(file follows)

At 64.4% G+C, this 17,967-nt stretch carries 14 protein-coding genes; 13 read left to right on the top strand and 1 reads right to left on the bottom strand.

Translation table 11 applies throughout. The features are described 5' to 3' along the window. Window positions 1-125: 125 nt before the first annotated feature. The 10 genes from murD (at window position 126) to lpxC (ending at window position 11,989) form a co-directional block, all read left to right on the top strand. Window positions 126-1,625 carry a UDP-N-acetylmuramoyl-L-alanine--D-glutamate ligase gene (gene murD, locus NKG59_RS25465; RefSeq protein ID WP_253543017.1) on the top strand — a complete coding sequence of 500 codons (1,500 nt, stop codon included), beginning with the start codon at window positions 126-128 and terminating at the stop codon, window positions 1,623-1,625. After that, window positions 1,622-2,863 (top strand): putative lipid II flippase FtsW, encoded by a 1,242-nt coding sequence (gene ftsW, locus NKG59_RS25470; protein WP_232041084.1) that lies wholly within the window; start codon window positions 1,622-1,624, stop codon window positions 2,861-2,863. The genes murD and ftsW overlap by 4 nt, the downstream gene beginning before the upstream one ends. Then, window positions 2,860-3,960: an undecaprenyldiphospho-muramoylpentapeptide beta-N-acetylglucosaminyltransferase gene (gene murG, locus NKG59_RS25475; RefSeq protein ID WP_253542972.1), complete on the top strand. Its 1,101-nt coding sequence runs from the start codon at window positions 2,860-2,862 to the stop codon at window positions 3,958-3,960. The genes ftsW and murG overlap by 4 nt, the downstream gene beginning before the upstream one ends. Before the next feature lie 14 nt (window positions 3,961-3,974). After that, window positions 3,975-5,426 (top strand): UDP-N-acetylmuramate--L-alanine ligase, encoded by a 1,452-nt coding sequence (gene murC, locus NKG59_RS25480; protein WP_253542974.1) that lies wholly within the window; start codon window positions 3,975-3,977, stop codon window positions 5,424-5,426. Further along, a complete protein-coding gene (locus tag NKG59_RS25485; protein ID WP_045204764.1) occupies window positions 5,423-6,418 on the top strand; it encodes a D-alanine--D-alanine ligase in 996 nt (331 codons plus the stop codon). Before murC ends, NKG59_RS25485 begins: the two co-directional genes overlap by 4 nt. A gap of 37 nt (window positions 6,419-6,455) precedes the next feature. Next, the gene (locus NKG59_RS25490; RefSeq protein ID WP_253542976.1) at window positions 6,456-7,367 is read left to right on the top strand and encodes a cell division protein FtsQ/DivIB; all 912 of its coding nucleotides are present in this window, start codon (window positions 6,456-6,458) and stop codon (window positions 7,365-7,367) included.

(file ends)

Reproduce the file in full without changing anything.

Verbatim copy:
At 64.4% G+C, this 17,967-nt stretch carries 14 protein-coding genes; 13 read left to right on the top strand and 1 reads right to left on the bottom strand.

Translation table 11 applies throughout. The features are described 5' to 3' along the window. Window positions 1-125: 125 nt before the first annotated feature. The 10 genes from murD (at window position 126) to lpxC (ending at window position 11,989) form a co-directional block, all read left to right on the top strand. Window positions 126-1,625 carry a UDP-N-acetylmuramoyl-L-alanine--D-glutamate ligase gene (gene murD, locus NKG59_RS25465; RefSeq protein ID WP_253543017.1) on the top strand — a complete coding sequence of 500 codons (1,500 nt, stop codon included), beginning with the start codon at window positions 126-128 and terminating at the stop codon, window positions 1,623-1,625. After that, window positions 1,622-2,863 (top strand): putative lipid II flippase FtsW, encoded by a 1,242-nt coding sequence (gene ftsW, locus NKG59_RS25470; protein WP_232041084.1) that lies wholly within the window; start codon window positions 1,622-1,624, stop codon window positions 2,861-2,863. The genes murD and ftsW overlap by 4 nt, the downstream gene beginning before the upstream one ends. Then, window positions 2,860-3,960: an undecaprenyldiphospho-muramoylpentapeptide beta-N-acetylglucosaminyltransferase gene (gene murG, locus NKG59_RS25475; RefSeq protein ID WP_253542972.1), complete on the top strand. Its 1,101-nt coding sequence runs from the start codon at window positions 2,860-2,862 to the stop codon at window positions 3,958-3,960. The genes ftsW and murG overlap by 4 nt, the downstream gene beginning before the upstream one ends. Before the next feature lie 14 nt (window positions 3,961-3,974). After that, window positions 3,975-5,426 (top strand): UDP-N-acetylmuramate--L-alanine ligase, encoded by a 1,452-nt coding sequence (gene murC, locus NKG59_RS25480; protein WP_253542974.1) that lies wholly within the window; start codon window positions 3,975-3,977, stop codon window positions 5,424-5,426. Further along, a complete protein-coding gene (locus tag NKG59_RS25485; protein ID WP_045204764.1) occupies window positions 5,423-6,418 on the top strand; it encodes a D-alanine--D-alanine ligase in 996 nt (331 codons plus the stop codon). Before murC ends, NKG59_RS25485 begins: the two co-directional genes overlap by 4 nt. A gap of 37 nt (window positions 6,419-6,455) precedes the next feature. Next, the gene (locus NKG59_RS25490; RefSeq protein ID WP_253542976.1) at window positions 6,456-7,367 is read left to right on the top strand and encodes a cell division protein FtsQ/DivIB; all 912 of its coding nucleotides are present in this window, start codon (window positions 6,456-6,458) and stop codon (window positions 7,365-7,367) included.